In the second study, Brazilian researchers showed that about one-third of adults throughout the world are at high risk of disease because of their lack of physical activity.
The researchers defined the recommended amounts of moderate activity as at least 30 minutes or more, five times per week, or vigorous activity for 20 minutes three times per week. They found that inactivity rises with age. It is more prevalent in high-income countries and is higher in women than men.
Of note, several low-income countries in Africa and the poorest regions of Latin America had inconclusive data to properly show inactivity rates for the study.
A third paper conducted by University of Tennessee researchers analyzed successful and promising interventions that can be used to work more physical activity into daily life.
"Because even moderate physical activity such as walking and cycling can have substantial health benefits, understanding strategies that can increase these behaviors in different regions and cultures has become a public health priority," Dr. Gregory Heath, lead author of the study, said in a statement.
After examining more 100 reviews of exercise interventions between 2001 and 2001, researchers found that the most successful ones included community exercise events and social support networks, such as buddy systems and walking clubs. Creating surrounding areas that are conducive to walking, biking and running encouraged people to get out and exercise more, and several studies showed that lighting and aesthetics of exercise areas can improve levels by up to 50 percent.
Whether technology or apps, running paths or lighted parks are available, Keith Ayoob, associate professor of pediatrics at Albert Einstein School of Medicine in New York said, it's important to "just move. Period."
"There's no substitute for low-tech moving, but there are apps and such that can motivate and help track," said Ayoob. "And we need to learn to decrease sedentary leisure activities. Sometimes you have to just power down to strengthen up."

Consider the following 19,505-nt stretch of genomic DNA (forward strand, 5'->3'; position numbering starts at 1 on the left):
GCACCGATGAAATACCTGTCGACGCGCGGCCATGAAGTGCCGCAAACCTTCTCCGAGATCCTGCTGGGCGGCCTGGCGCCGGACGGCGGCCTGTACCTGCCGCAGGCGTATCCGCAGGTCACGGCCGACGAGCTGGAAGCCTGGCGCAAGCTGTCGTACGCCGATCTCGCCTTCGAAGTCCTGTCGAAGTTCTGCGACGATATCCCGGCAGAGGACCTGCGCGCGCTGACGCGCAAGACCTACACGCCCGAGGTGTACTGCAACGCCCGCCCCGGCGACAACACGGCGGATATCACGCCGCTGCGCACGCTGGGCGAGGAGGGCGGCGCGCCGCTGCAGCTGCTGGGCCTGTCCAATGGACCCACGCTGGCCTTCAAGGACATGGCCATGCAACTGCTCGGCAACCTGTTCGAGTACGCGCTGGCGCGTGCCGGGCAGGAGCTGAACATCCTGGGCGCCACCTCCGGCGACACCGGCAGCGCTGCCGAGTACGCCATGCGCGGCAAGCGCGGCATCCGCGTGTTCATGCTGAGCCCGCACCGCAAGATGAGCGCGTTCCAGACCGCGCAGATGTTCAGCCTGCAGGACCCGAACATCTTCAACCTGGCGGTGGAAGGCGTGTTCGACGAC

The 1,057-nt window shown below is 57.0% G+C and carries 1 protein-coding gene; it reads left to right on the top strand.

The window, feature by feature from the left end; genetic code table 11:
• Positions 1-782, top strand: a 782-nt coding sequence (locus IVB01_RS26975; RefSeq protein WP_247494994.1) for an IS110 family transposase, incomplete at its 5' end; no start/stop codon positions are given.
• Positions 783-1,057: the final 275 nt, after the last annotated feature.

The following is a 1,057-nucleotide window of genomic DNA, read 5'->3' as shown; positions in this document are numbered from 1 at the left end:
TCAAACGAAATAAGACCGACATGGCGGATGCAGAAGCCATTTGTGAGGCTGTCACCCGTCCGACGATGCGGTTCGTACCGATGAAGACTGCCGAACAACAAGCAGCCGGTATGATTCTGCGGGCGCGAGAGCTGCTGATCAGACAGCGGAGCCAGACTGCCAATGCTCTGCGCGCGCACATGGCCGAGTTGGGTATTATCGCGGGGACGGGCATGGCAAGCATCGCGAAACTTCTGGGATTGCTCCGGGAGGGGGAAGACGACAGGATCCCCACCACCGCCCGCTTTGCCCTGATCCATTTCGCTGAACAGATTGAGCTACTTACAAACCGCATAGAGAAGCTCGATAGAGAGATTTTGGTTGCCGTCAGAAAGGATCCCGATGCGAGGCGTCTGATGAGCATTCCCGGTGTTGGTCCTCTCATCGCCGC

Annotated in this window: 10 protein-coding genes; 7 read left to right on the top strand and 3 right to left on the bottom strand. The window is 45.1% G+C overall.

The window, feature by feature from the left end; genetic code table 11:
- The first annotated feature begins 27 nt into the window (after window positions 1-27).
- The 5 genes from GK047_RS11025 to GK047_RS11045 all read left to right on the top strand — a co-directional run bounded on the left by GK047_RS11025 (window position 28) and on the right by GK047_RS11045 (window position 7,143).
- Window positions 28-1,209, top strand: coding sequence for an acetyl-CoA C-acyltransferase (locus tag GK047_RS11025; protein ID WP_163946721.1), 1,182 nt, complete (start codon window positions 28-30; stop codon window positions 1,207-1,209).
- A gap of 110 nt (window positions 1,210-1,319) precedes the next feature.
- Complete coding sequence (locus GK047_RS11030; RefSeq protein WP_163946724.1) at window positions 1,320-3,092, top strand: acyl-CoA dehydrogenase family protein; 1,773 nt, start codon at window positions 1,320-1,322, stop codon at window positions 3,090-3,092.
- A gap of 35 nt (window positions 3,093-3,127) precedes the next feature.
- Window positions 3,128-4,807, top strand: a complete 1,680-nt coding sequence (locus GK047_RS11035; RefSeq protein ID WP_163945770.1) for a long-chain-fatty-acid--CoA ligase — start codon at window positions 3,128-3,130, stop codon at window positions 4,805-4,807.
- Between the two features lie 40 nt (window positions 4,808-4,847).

With so many people throughout the world connected to mobile devices, there is indeed a place for apps. Researchers from the CDC found that text messages and other communications through mobile devices could successfully contribute to exercise interventions.
Finally, in a fifth paper, researchers said the prevalence of inactivity and its extreme effect on global health makes the problem a pandemic.
"The response to physical inactivity has been incomplete, unfocused, and most certainly understaffed and underfunded, particularly compared with other risk factors for non-communicable diseases," Dr. Harold W. Kohl, III of The University of Texas Health School of Public Health and lead author of the fifth paper, said in a statement.
Kohl and his colleagues noted in the study that exercise should be worked into a multifaceted system in society, through transportation, education, government, medical prevention and public health programs. Community-based efforts, rather than focusing on individual physicality, will be more beneficial in increasing exercise worldwide.
"The analysis here is convincing," said Katz of the Lancet series. "And common sense supports the conclusion reached by science: Failure to put our innate animal vitality through its native paces is taken life from our years, and years from our lives."